In his art aspect, Apollo is the patron god of music, dance, poetry and the leader of the Muses, the director of their choir. The invention of string-music was also credited to Apollo, especially the lyre is a common attribute of Apollo. Hymns dedicated to Apollo were called paeans.
4. Apollo and Daphne
The reason the laurel became a symbol associated with Apollo comes from a story in Greek mythology. It occurred after Apollo defeated the giant snake Python and gloated over his victory. Eros the god of love came and congratulate as well as admire Apollo. As a agressive and competitive god, in term of archery, Apollo absolutely did not accept anyone on par except his beloved sister Artemis. Now seeing Eros coming with a small bow and arrows on his hands, Apollo mocked that the bow and arrows were only meant for adults to use to conduct great achievements (hands pointing to the corpse of Python) and that Eros was just a child who could never to anything great. Eros smirked, his heart was furious, vowing to make Apollo suffer.
Waiting until Apollo turned away, Eros shot a gold arrow through his heart which will make Apollo fall deeply in love with the first person he meets. It was Daphne, who has just also gotten shot by Eros‘ arrow, but it was a lead arrow, eliminating all of her feeling of love. Daphne was originally a beautiful water nymph, daughter of river god Peneus. She preferred hunting and like all other nymphs, she always refused to marry, vowed to keep her perpetual virginity and follow the hunting goddess Artemis for life.
Apollo was enchanted by Eros‘ arrow and fell madly in love with Daphne, and the naive river nymph was horrified when she first saw Apollo flying down to confess his love, she turned to run for her life. Apollo tried to chase her, running while reading romantic poems to Daphne. She was originally a nymph so she ran incredibly fast, but because of the love charm, Apollo was very excited, running even faster than her.
Knowing it was impossible to outrun Apollo, Daphne begged her father, the river god Peneus, to take away all of her beauty to avoid being caught. With all the love for his daughter, Peneus agreed, Daphne‘s hands gradually turned into branches of a tree. Until her feet eventually turned into wood, Apollo could only miserably embrace the tree and felt her weak heartbeat slowly disappear. People called that tree the Daphne or Laurel (the laurel tree). Although Daphne had turned into a laurel tree, Apollo still loved her passionately. He took a branch of the tree and wrapped it on his head, took its wood to make a bow and a lyre to never leave Daphne again.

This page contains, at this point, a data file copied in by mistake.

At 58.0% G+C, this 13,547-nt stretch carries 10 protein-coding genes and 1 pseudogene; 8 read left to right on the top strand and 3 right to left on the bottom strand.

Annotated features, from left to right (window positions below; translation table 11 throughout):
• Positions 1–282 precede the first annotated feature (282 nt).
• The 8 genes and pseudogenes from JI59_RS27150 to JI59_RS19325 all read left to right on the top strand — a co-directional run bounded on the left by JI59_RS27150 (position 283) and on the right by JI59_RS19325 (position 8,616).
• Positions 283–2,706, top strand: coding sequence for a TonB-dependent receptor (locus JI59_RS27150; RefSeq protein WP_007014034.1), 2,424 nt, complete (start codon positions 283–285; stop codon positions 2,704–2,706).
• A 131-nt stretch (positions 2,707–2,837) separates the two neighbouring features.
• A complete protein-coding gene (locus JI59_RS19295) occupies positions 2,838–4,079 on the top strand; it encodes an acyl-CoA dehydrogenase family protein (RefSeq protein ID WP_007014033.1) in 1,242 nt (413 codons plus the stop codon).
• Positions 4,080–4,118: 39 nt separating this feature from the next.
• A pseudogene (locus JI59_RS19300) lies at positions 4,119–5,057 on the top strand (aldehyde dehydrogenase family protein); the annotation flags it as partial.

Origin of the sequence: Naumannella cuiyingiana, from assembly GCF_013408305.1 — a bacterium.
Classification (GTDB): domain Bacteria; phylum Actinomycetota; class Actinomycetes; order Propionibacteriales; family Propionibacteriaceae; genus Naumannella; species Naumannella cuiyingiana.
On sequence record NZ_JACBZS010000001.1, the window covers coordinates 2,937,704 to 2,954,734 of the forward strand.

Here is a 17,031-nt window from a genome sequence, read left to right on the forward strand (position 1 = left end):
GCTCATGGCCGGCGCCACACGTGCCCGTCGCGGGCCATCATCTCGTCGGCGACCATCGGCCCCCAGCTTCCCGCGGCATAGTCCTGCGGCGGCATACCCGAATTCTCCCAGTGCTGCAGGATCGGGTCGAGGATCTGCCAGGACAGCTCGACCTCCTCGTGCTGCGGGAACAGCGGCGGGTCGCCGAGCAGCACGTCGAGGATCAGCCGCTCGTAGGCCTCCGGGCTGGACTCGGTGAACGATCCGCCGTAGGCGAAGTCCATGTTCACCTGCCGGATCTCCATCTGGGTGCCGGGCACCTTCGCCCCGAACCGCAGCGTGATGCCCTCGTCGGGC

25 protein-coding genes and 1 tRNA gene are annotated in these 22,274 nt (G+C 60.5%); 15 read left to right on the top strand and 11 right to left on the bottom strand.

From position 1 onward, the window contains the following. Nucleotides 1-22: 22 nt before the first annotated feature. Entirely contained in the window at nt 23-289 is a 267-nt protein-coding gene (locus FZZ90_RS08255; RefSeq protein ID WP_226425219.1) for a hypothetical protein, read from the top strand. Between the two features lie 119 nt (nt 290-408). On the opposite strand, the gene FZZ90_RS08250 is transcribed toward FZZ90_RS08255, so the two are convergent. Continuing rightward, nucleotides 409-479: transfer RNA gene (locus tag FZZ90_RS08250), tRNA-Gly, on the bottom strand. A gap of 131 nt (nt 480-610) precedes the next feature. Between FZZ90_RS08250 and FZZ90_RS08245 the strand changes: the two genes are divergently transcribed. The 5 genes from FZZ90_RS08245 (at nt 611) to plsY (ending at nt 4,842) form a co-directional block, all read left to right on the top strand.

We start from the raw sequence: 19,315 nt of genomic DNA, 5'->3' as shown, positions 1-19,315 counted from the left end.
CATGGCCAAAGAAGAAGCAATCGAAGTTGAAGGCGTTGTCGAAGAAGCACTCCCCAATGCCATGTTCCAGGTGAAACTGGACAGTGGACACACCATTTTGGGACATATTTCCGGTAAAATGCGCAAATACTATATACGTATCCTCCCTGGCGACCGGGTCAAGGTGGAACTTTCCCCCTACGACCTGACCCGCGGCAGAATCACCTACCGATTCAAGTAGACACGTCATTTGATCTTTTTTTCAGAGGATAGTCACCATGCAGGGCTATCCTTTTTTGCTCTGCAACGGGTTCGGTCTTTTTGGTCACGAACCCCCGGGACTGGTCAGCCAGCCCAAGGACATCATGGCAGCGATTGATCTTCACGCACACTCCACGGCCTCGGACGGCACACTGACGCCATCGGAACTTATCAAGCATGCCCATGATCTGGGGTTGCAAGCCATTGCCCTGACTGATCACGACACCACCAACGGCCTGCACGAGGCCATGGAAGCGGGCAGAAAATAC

Since then, the Greeks believed that the laurel tree symbolizes the attributes of Apollo himself, the contact with the laurel tree would give people the ability to be protected by Apollo and transmitted all of his power.
5. Symbol of glory
The city where Apollo defeated the Python snake was later renamed Delphi and became the main place of worship for Apollo, considered by the ancient Greeks to be the center of the world. The high priestesses at the Temple of Apollo, were known as the Pythia, are considered oracles who transferred Apollo‘s prophecies, becoming the most important and powerful women in the classical world. According to ancient poems, the Pythia often chewed the leaves of a sacred laurel tree grown inside the temple and shook the laurel branches while uttering prophecies. Those who received good prophecies from the Pythia would be crowned with a laurel wreath as a symbol of Apollo’s favor.
The laurel wreath is also the highest reward for winners in sports competitions in the classical world, especially in the Pythia competition, which originally honored Apollo‘s victory over the Python snake. Since then, the laurel wreath has become a symbol that symbolizes success, victory, fame, and glory. As the plant of Apollo, the laurel also represents wisdom associated with heroism.
The laurel tree, as well as everything which is still green throughout the winter, is associated with immortal symbolism, and probably the Romans did not forget this, when they took the laurel as a symbol of glory of their soldiers and intellectuals. In the time of the Roman empire, political leaders and military men also wore a laurel wreath to express their undisputed power and noble social status . The most common image is Julius Caesar the Great with a majestic laurel wreath on his head, not knowing that he was actually putting the symbol of a woman literally on his head.